Posted on: January 9, 2012 7:13 pm
Edited on: January 9, 2012 7:19 pm
The 2012 Hall of Fame election -- by the numbers, and with the skinny. ...
Barry Larkin, 495 votes, 86.4 percent: Many numbers tell the tale, such as Larkin becoming the first 30/30 (homers/steals) shortstop in history. But how about in 1988, when he led the majors with only 24 strikeouts in 588 at-bats?
Maybe next year (or the year after)
Jack Morris, 382 votes, 66.7 percent: Great chance next year (which will cause massive coronaries in Sabermetric community), but he could run smack into wall via overloaded ballot that includes Roger Clemens, Curt Schilling, Barry Bonds and Sammy Sosa.
Jeff Bagwell, 321 votes, 56 percent: Start forging plaque after big jump from 41.7 percent last year.
In need of GPS
Lee Smith, 290 votes, 50.6 percent: A decade on the ballot and it's like he's trapped in a Republican debate. No traction.
Tim Raines, 279 votes, 48.7 percent: Criminally unsupported for guy who ranks second all-time in stolen base percentage (300 minimum attepts), though up 11 percentage points over last year.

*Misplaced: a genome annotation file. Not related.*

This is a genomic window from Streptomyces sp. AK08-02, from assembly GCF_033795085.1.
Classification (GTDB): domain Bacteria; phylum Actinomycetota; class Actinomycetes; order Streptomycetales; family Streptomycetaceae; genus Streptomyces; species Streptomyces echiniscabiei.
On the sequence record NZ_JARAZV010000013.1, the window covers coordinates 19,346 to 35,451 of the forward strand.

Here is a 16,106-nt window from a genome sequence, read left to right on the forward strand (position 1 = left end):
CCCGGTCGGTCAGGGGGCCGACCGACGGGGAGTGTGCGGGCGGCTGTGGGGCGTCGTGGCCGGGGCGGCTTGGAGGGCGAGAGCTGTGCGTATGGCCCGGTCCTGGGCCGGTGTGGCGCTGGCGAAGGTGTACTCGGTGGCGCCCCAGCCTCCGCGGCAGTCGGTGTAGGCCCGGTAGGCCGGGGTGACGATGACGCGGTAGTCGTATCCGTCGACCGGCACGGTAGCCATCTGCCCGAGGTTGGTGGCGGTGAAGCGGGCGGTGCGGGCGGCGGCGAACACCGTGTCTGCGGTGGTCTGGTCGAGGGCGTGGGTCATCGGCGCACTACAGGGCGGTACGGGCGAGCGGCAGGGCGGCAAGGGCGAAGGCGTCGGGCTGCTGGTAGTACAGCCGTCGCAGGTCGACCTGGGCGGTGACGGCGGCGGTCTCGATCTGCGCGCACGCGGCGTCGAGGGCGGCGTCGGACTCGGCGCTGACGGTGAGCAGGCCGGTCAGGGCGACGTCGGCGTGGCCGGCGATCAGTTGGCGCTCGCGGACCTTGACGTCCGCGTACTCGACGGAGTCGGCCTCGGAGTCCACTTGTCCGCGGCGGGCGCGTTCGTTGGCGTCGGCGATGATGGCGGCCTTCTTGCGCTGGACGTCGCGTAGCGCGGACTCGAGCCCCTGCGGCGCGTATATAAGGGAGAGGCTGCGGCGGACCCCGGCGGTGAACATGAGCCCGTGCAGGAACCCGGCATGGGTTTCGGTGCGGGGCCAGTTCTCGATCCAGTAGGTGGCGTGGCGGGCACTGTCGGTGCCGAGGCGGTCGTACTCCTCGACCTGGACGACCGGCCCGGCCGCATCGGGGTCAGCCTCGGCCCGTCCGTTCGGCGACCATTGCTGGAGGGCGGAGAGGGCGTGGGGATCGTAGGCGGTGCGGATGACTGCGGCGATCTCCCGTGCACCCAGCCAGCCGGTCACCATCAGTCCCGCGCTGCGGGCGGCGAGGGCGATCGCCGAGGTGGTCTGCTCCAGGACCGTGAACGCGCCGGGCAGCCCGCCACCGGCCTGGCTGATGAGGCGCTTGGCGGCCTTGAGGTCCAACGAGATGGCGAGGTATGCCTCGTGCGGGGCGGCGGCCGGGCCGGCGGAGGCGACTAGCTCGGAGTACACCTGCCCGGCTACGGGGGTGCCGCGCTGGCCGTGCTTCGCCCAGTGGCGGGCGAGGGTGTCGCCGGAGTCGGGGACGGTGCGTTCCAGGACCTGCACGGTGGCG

Edgar Martinez, 209 votes, 36.5 percent: Fighting the designated hitter uphill battle. If you don't have 3,000 hits, it helps to have worn a glove at some point during your career.
Alan Trammell, 211 votes, 36.8 percent: Heading in the right direction after 24.3 percent last year, but still undeservedly playing the "bye" to the voters' "good."
Fred McGriff, 137 votes, 23.9 percent: CSI investigators -- or are those PETA reps? -- checking for pulse as Crime Dog's 493 career homers get no love.
Larry Walker, 131 votes, 22.9 percent: Even the Canadian exchange rate doesn't favor Cooperstown.
Mark McGwire, 112 votes, 19.5 percent: Big Mac Fan Club not allowing new members. Remarkably consistent from last year's 115 votes, 19.8 percent.
Don Mattingly, 102 votes, 17.8 percent: Just three more years left on the ballot. Hope Donnie Baseball's managerial stint with Dodgers outlasts that.
Dale Murphy, 83 votes, 14.5 percent: A Hall of Fame man, and even if he can't be in Cooperstown, I hope baseball somehow involves him more.
Rafael Palmeiro, 72 votes, 12.6 percent: Did this guy or his career really exist? Outside of wagging a finger at Congress, I mean?
Bernie Williams, 55 votes, 9.6: To those who support Bernie and Jorge Posada: How about we just put every Yankee who played between, say, 1996 and 2001, into the Hall?